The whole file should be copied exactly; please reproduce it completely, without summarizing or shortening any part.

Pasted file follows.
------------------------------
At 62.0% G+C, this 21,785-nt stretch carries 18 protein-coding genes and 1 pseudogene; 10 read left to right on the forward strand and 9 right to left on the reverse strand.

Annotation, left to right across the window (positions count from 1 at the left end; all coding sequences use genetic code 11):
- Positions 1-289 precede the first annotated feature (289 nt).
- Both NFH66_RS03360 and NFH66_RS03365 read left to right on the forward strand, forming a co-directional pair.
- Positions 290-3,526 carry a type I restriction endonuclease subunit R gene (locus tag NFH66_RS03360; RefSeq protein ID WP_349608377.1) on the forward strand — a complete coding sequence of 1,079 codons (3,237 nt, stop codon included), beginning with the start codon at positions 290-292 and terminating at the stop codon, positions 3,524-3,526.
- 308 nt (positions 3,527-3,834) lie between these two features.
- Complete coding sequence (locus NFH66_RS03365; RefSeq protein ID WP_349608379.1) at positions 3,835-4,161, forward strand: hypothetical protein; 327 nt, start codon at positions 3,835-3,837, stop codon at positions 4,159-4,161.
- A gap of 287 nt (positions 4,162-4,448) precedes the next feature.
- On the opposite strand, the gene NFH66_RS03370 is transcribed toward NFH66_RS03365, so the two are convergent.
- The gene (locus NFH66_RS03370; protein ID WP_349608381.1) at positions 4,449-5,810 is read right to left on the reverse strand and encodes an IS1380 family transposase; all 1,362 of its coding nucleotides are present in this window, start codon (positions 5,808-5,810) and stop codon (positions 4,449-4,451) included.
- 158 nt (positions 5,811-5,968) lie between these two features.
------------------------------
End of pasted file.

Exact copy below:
At 62.0% G+C, this 21,785-nt stretch carries 18 protein-coding genes and 1 pseudogene; 10 read left to right on the forward strand and 9 right to left on the reverse strand.

Annotation, left to right across the window (positions count from 1 at the left end; all coding sequences use genetic code 11):
- Positions 1-289 precede the first annotated feature (289 nt).
- Both NFH66_RS03360 and NFH66_RS03365 read left to right on the forward strand, forming a co-directional pair.
- Positions 290-3,526 carry a type I restriction endonuclease subunit R gene (locus tag NFH66_RS03360; RefSeq protein ID WP_349608377.1) on the forward strand — a complete coding sequence of 1,079 codons (3,237 nt, stop codon included), beginning with the start codon at positions 290-292 and terminating at the stop codon, positions 3,524-3,526.
- 308 nt (positions 3,527-3,834) lie between these two features.
- Complete coding sequence (locus NFH66_RS03365; RefSeq protein ID WP_349608379.1) at positions 3,835-4,161, forward strand: hypothetical protein; 327 nt, start codon at positions 3,835-3,837, stop codon at positions 4,159-4,161.
- A gap of 287 nt (positions 4,162-4,448) precedes the next feature.
- On the opposite strand, the gene NFH66_RS03370 is transcribed toward NFH66_RS03365, so the two are convergent.
- The gene (locus NFH66_RS03370; protein ID WP_349608381.1) at positions 4,449-5,810 is read right to left on the reverse strand and encodes an IS1380 family transposase; all 1,362 of its coding nucleotides are present in this window, start codon (positions 5,808-5,810) and stop codon (positions 4,449-4,451) included.
- 158 nt (positions 5,811-5,968) lie between these two features.